A powerful concept, but very poorly written (even allowing for the young adult target audience) - and the only book I can think of that was better in the film version.
Bruno is 9 and lives in Berlin in 1943 with his parents and 12 year old sister. They are wealthy and his father is an important soldier who is promoted to be the Commandant at Auschwitz. The trick of the story is that Bruno doesn't realise the horror of what goes on behind the barbed wire, where everyone wears striped pyjamas, even when he befriends a boy of the same age at a corner of the camp.
Although his father can be strict and distant, Bruno is unfailing in his trust in the goodness of his father. In the film, there was at least a gradual, if reluctant, dawning of doubt about his father and all he stood for, but that doesn't happen in the book; the themes of family, friendship and trust are barely touched on.
The main problem is that it's told from Bruno's viewpoint, but the dialog doesn't ring true and Bruno is implausibly ignorant (extremely so) for a boy of his age, class and education. Not knowing, and not wanting to know, the horror of what was happening is entirely understandable (especially when a parent is involved). However, he hasn't heard of "the Fatherland", thinks the Fuhrer is called The Fury (throughout), that Auschwitz is called "Out With" and that "Heil Hitler" means "goodbye"! Yet we're meant to believe that he's the 9 year old son of a senior Nazi (and the puns wouldn't work in German, anyway)! His father had clearly been neglecting his duty to train the next generation of Hitler youth.
But there are plenty of other flaws:
* Surely some aspects of Schmuel's plight would have been glaringly obvious (emaciated, shorn hair, possibly lice-ridden, ragged clothes etc)?
* There are several stock phrases that are trotted out annoyingly often ("a Hopeless Case", "mouth in the shape of an O", "if he was honest as he always tried to be").
* They talk of miles not kilometres and feet not centimetres, which might not matter were the rest of it more realistic.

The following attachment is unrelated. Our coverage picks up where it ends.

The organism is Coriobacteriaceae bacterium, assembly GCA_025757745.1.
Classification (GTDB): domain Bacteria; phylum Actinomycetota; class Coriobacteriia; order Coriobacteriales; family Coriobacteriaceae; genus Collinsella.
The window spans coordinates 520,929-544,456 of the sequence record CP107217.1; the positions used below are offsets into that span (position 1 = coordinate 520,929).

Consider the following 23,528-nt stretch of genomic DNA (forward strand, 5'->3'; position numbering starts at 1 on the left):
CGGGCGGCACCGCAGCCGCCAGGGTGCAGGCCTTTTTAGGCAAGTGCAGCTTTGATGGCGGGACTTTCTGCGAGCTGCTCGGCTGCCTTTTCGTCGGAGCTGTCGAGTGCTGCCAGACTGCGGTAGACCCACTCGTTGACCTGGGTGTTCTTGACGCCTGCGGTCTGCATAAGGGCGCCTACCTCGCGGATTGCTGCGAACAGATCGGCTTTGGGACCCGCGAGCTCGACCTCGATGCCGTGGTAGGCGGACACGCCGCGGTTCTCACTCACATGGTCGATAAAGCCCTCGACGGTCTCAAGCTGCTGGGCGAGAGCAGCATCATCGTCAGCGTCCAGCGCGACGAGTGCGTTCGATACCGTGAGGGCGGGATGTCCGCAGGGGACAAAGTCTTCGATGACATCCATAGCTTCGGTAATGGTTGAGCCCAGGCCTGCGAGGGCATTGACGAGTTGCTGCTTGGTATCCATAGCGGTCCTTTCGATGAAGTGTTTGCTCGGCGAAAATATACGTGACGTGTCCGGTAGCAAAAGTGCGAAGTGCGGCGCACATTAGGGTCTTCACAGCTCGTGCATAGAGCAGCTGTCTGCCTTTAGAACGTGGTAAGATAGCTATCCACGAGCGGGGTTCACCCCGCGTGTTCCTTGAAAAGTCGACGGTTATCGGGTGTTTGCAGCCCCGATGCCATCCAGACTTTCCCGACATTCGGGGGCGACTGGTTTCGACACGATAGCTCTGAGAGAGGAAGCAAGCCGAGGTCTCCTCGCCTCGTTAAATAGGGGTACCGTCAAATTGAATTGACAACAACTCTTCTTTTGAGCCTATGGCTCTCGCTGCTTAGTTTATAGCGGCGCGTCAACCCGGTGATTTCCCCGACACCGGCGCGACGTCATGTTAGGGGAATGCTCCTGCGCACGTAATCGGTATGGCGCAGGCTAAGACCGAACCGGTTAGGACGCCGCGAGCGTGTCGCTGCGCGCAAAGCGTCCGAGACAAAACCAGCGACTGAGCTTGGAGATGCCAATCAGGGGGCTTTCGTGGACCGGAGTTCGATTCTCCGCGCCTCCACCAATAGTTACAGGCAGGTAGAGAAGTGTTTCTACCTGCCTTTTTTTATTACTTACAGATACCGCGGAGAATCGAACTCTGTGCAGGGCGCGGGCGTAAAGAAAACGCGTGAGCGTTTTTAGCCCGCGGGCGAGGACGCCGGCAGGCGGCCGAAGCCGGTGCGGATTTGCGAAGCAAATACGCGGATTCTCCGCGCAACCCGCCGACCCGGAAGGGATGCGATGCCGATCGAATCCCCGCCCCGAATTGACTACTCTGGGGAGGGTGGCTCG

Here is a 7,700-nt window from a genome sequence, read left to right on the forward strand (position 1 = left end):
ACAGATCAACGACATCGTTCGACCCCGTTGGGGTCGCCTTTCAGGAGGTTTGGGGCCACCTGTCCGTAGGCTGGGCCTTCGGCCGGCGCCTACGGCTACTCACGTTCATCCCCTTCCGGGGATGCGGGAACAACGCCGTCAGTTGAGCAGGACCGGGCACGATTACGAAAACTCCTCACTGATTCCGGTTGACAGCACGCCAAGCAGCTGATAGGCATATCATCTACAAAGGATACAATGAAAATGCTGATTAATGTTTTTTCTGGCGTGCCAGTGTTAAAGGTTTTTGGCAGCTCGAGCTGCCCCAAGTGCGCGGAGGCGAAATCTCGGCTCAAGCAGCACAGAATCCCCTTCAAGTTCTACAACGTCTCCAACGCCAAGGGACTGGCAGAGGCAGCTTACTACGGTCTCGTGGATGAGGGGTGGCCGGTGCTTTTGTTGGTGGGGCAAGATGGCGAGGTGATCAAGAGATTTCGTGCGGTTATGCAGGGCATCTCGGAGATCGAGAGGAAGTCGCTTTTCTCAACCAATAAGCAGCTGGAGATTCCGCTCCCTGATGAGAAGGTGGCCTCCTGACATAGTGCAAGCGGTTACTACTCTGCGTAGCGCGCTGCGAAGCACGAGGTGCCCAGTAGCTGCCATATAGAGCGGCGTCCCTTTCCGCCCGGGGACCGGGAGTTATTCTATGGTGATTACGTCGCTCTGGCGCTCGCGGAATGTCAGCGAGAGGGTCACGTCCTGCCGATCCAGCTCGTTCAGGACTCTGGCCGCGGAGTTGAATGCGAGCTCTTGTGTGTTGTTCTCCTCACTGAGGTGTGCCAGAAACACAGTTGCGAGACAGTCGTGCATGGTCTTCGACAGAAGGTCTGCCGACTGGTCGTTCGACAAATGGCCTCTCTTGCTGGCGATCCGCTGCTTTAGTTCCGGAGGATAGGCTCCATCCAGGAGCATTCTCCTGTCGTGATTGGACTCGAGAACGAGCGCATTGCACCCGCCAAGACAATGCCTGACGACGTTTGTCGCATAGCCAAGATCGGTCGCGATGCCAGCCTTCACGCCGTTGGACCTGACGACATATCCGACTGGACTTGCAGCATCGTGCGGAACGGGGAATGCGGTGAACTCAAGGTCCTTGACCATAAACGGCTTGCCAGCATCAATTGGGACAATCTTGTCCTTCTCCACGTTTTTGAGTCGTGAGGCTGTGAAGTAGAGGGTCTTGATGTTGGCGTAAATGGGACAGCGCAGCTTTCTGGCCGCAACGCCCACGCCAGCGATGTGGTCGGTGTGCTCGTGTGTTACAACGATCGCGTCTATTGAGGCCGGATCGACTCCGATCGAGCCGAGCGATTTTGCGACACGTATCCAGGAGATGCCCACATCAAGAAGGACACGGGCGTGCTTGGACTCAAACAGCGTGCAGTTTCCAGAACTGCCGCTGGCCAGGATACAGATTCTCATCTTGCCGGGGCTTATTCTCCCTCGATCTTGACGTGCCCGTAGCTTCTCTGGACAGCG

* Just occasionally, and completely out of character, Bruno talks in an unnaturally adult way ("If you ask me we're all in the same boat. And it's leaking", and a nasty person who "always looked as if he wanted to cut someone out of his will").
It might have worked better if Bruno had been 5 or 6, but I suppose the target audience would have been less willing to read it, so the result is a book that isn't really suitable for any age group. What a waste.Postscript
, arising from Kelly Hawkins' review:
I think the most frequent criticism of the book in the years since it’s been published is that Bruno is too naive. People say: “He’s verging on the stupid – how could he not know?” For all the criticisms you can make, I always feel that’s the wrong one because he’s grown up in a house with his father wearing a uniform, so I always think why would be question it? There wouldn’t be any motivation for him to suddenly turn around… if your father came home wearing a doctor’s uniform every day, you wouldn’t turn around one day and ask: “Why are you wearing that?”
So, Bruno is kind of representing that blindness, in a way. When he goes to the fence, and when he asks that question, he is kind of representing the rest of us who are trying to understand the Holocaust and find some answers to it. Also, when the camps were liberated, the world was surprised through 1945 and 1946. The majority of the Holocaust had taken place over four years and, granted, it was a different information age but I still maintain that in those sorts of movies, the naivety is appropriate. It’s based on real life.
Elsewhere, he is quoted as saying that naivety and complacency were two of the main reasons the Holocaust occurred (http://yareviews.wikispaces.com/The+Boy+in+the+Striped+Pajamas+by+John+Boyne).
I find that a very unsatisfying defence. It answers why people don't want to know the horrors (which I fully acknowledge), but does not begin to tackle Bruno's specific ignorance of common words related to the Third Reich.